Fiscal Year 2016 Achievement Report Meeting
2017.02.23 10:00 - 17:00
G-SPASE program, an education program intended to foster personnel who can solve social issues using space and geo-spatial technology, has been put in practice for 5 years by the fiscal year 2016. The Fiscal Year 2016 Achievement Report Meeting was held on February 23rd (10:00-17:00) at North Hall, Mita Campus, Keio University. In the gathering, explanation of the overall accomplishment, an invited lecture “Minerva School and the Future of Higher Education”from Mr. Hideki Yamamoto (Regional Outreach, Minerva Schools at KGI), presentation of student research projects on 11 themes, poster session and panel discussion were held. Approximately, 100 people participated the meeting.
In the invited lecture, as an opportunity to think on how universities should function in the future, Mr. Hideki Yamamoto introduced the emerging educational experience in Minerva School. In the world, universities hold such issues on (1) preparation gap, (2) pedagogy, (3) global immersion and (4) campus bubble. 2014 Gallup Poll has even announced that “96 % of universities believe they are preparing students but only 11 % of employers believe students are prepared.” The talk sent out a message that in a rapidly changing world, it is urgent to educate personnel who can adapt to the environment.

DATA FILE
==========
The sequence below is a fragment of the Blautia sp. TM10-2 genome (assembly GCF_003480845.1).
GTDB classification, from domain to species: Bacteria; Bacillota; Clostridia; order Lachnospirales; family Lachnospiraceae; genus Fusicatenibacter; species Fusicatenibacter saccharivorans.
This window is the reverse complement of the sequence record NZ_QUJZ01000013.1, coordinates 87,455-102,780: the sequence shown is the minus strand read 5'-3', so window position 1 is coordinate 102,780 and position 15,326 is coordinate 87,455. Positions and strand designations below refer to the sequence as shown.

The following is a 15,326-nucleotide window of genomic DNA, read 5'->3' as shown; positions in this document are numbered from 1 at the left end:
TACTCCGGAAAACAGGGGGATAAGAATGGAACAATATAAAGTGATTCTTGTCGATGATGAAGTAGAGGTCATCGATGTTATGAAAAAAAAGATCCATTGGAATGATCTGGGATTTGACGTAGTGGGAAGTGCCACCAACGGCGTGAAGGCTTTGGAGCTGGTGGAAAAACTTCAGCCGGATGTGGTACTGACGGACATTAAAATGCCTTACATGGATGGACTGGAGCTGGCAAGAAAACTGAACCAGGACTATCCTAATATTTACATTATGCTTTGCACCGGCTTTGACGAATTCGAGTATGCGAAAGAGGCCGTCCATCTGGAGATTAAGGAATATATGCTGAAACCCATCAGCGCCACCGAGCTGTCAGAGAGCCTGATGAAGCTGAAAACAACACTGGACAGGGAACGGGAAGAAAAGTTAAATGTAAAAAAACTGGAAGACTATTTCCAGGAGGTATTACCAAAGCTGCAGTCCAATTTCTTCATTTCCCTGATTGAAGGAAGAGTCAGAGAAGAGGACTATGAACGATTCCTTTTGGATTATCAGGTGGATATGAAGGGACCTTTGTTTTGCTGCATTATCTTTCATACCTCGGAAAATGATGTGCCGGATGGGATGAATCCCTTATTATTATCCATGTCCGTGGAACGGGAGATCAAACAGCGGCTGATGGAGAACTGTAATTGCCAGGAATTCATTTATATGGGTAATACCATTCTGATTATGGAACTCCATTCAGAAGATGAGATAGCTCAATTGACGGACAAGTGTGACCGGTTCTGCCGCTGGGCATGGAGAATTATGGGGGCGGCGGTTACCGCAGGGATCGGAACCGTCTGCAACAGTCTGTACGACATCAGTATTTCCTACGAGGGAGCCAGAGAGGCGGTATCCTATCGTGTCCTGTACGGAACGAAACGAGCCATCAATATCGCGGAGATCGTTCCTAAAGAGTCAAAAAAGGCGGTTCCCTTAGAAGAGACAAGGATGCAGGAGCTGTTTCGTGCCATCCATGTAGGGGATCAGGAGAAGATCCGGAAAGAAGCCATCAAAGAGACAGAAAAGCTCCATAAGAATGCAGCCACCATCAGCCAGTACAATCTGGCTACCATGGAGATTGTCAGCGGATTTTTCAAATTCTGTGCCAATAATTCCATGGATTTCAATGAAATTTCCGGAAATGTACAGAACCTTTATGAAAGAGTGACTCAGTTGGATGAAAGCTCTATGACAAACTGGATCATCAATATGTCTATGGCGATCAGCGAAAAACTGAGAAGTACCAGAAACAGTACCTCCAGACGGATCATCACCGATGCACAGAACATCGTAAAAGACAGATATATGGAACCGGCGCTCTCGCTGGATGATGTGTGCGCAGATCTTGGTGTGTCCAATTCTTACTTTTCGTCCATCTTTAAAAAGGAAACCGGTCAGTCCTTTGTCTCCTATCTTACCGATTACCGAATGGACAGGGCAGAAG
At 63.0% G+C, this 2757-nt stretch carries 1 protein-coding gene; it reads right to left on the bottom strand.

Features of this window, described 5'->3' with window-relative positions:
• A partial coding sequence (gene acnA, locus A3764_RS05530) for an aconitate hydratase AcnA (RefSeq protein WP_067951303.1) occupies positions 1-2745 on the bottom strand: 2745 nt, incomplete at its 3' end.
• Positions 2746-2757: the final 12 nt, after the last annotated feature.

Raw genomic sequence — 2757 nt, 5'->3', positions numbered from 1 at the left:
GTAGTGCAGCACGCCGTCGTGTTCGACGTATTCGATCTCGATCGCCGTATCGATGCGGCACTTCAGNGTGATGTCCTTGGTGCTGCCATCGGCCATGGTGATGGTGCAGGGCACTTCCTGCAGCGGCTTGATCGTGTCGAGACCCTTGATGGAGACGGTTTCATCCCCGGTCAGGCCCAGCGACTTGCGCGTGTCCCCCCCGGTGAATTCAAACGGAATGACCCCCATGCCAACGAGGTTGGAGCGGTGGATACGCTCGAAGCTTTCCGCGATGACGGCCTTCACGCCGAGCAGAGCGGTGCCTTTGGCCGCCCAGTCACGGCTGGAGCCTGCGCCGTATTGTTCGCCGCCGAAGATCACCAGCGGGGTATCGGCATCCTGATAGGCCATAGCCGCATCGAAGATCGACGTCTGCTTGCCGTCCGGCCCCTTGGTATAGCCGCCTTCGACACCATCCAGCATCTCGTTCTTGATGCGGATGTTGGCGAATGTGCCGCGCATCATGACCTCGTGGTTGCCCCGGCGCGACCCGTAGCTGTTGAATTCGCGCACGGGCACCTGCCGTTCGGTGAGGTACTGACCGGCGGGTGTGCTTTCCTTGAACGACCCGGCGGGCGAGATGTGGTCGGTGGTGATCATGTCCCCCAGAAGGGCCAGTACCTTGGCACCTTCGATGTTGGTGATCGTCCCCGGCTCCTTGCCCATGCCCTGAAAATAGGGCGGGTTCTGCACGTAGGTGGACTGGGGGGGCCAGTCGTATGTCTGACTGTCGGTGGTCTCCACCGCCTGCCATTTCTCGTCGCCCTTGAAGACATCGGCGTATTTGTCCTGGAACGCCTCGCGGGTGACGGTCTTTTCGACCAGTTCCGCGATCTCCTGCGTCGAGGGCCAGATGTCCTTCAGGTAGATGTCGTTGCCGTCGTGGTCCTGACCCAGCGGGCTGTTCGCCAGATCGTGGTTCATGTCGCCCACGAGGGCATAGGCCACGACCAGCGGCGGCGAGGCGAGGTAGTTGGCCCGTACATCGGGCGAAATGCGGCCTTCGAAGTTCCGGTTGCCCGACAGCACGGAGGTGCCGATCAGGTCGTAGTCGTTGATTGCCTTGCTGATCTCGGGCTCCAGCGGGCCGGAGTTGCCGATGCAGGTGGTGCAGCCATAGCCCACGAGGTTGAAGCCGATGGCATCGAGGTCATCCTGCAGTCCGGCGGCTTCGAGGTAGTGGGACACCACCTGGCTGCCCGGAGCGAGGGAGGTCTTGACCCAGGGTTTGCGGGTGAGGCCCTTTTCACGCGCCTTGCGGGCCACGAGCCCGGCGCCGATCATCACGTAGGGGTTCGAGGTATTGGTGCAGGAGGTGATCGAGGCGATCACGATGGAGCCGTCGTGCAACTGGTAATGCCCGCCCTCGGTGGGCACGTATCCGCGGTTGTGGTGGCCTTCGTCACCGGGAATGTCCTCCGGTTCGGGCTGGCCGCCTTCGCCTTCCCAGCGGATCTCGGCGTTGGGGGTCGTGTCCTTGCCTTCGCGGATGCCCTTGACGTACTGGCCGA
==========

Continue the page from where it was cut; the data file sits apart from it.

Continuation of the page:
Following, participants gave out presentations to explain the outcome of their student research projects. G-SPASE program puts emphasis on actually going out on fields to collect meaningful data. For example, to name a few, the themes were on deployment of high-accuracy satellite positioning base stations in Asian regions, coconut monitoring using UAVs in Ko Pha-Ngan Island/ Thailand, traffic congestion analysis using taxi probes in Bangkok/ Thailand and visualization of foreign visitors and handicapped accessible places in Tokyo.
Finally, in the panel discussion, the need to improve negotiation skills among various stakeholders and raising consciousness towards that idea to solve social issues were shared. There were voices from the master students that the G-SPASE program assisted on providing new insight going out on fieldworks, meeting with working students and learning difficulty of team management/motivation maintenance.
2017 welcomes the last year for the G-SPASE program. In fostering students who can contribute in solving global issues in the future, faculties are striving to improve the program.
An article was introduced on the Cabinet Office, Governmentof Japan website. (Only available in Japanese)